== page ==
The 2nd Law
You’re not supposed to listen to Muse with a straight face.
The guys are rock & roll drama queens, with a sound that evokes everything from Rush’s “2112” to “Jesus Christ Superstar.” They write songs with unwieldy titles like “Exogenesis: Symphony, Pt. 2: Cross-Pollination,” and they play them with brute, symphonic force, never missing an opportunity to stack their vocals into Queen-worthy harmonies or extend an epic guitar solo by an extra measure or two.
The boys reach a new level of pomp with “Survival,” the first single from “The 2nd Law.” Released earlier this year as the official theme song of the 2012 Olympics, “Survival” is colossal and campy, with more flashy pageantry than the opening ceremony itself. “I’m gonna win; I will light the fuse, and I’ll never lose!” howls frontman Matthew Bellamy, while a Gregorian chorus chants its support in the background. He flips into his falsetto for the song’s conclusion, shrieking a stratospheric high note that would make Celine Dion jealous.
The rest of the album is just as high-flown. Like the biggest action movie of the summer, “The 2nd Law” is built to dazzle and daze, and it leans heavily on special effects — an explosive prog-rock interlude here, an ‘80s-influenced wash of keyboards there — to smooth over any holes in the storyline. Even the ballads sound huge, like Meat Loaf played through a Marshall amplifier.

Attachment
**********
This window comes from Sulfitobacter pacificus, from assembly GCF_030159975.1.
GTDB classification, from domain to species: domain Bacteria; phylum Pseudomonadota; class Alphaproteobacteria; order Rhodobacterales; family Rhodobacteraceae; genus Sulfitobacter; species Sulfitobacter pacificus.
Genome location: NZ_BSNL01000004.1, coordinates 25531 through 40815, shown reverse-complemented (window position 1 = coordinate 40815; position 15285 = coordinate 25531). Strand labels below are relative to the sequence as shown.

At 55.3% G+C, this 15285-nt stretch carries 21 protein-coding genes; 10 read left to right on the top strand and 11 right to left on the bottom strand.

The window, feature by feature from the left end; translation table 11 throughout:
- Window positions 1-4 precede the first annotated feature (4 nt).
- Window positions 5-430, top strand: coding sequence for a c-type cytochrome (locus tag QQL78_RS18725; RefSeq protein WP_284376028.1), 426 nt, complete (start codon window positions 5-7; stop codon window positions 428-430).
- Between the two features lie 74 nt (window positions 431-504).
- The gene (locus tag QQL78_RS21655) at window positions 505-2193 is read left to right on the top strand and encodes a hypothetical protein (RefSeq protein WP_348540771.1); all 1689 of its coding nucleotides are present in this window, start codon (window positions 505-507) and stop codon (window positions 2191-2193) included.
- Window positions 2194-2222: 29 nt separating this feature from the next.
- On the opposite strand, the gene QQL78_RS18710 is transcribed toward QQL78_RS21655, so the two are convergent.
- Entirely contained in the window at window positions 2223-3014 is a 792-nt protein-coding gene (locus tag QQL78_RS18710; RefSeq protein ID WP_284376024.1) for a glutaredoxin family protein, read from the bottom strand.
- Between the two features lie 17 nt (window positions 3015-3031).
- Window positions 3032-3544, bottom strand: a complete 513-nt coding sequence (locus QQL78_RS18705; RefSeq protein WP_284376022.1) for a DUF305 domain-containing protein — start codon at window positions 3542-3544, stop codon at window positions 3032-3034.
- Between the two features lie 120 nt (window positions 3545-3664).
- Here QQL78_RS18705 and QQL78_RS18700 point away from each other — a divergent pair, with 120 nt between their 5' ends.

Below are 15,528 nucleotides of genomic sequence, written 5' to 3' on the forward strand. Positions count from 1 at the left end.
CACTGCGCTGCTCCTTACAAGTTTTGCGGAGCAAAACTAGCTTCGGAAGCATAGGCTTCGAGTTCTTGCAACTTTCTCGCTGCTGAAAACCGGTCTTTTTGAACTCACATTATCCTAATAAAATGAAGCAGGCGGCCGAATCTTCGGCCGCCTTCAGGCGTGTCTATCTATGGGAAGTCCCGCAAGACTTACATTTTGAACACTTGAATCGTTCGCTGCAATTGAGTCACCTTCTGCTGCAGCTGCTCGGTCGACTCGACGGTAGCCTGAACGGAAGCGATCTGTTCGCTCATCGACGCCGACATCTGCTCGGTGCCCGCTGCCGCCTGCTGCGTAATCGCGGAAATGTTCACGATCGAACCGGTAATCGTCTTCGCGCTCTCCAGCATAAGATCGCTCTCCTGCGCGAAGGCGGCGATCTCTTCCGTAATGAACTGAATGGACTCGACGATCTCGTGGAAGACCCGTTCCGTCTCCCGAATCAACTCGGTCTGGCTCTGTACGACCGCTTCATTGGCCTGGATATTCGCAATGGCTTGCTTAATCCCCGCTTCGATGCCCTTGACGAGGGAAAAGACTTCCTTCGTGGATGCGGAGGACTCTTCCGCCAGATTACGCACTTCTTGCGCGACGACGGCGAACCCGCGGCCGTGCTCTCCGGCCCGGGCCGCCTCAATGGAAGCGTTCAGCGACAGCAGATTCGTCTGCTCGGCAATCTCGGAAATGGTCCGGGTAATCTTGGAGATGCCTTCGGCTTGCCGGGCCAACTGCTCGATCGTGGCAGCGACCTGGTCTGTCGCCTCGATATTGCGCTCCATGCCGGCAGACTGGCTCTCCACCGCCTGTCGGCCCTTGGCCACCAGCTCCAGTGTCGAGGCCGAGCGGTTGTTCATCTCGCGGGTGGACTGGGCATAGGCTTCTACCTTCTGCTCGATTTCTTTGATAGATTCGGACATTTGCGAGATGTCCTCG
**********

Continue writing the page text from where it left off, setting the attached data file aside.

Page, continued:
“Madness” is the album’s best moment, thanks to a pulsing, throbbing bass riff that runs beneath the song like a heartbeat. It’s also the album’s most subtle tune, with a slow-building climax that peaks during the final 45 seconds without overshadowing the quiet parts that came before it.
Whenever Muse exhibits that sort of ability to play with dynamics, “The 2nd Law” shines. Most of these songs hit a high point within the first few bars, though, and remain at that sort of sonic plateau until the track ends. Sure, it sounds pretty good but it tends to sound the same, too.
Glad All Over
Perhaps you’ve heard the new Wallflowers single, the one that sounds like a Clash song with Jakob Dylan’s deep, smoke-cured baritone at the helm. It’s called “Reboot the Mission,” and it serves as a nice summary of the Wallflowers’ comeback album, which updates the band’s classic rock & roll with a few danceable twists.View Entire Story
By Elaine Donnelly
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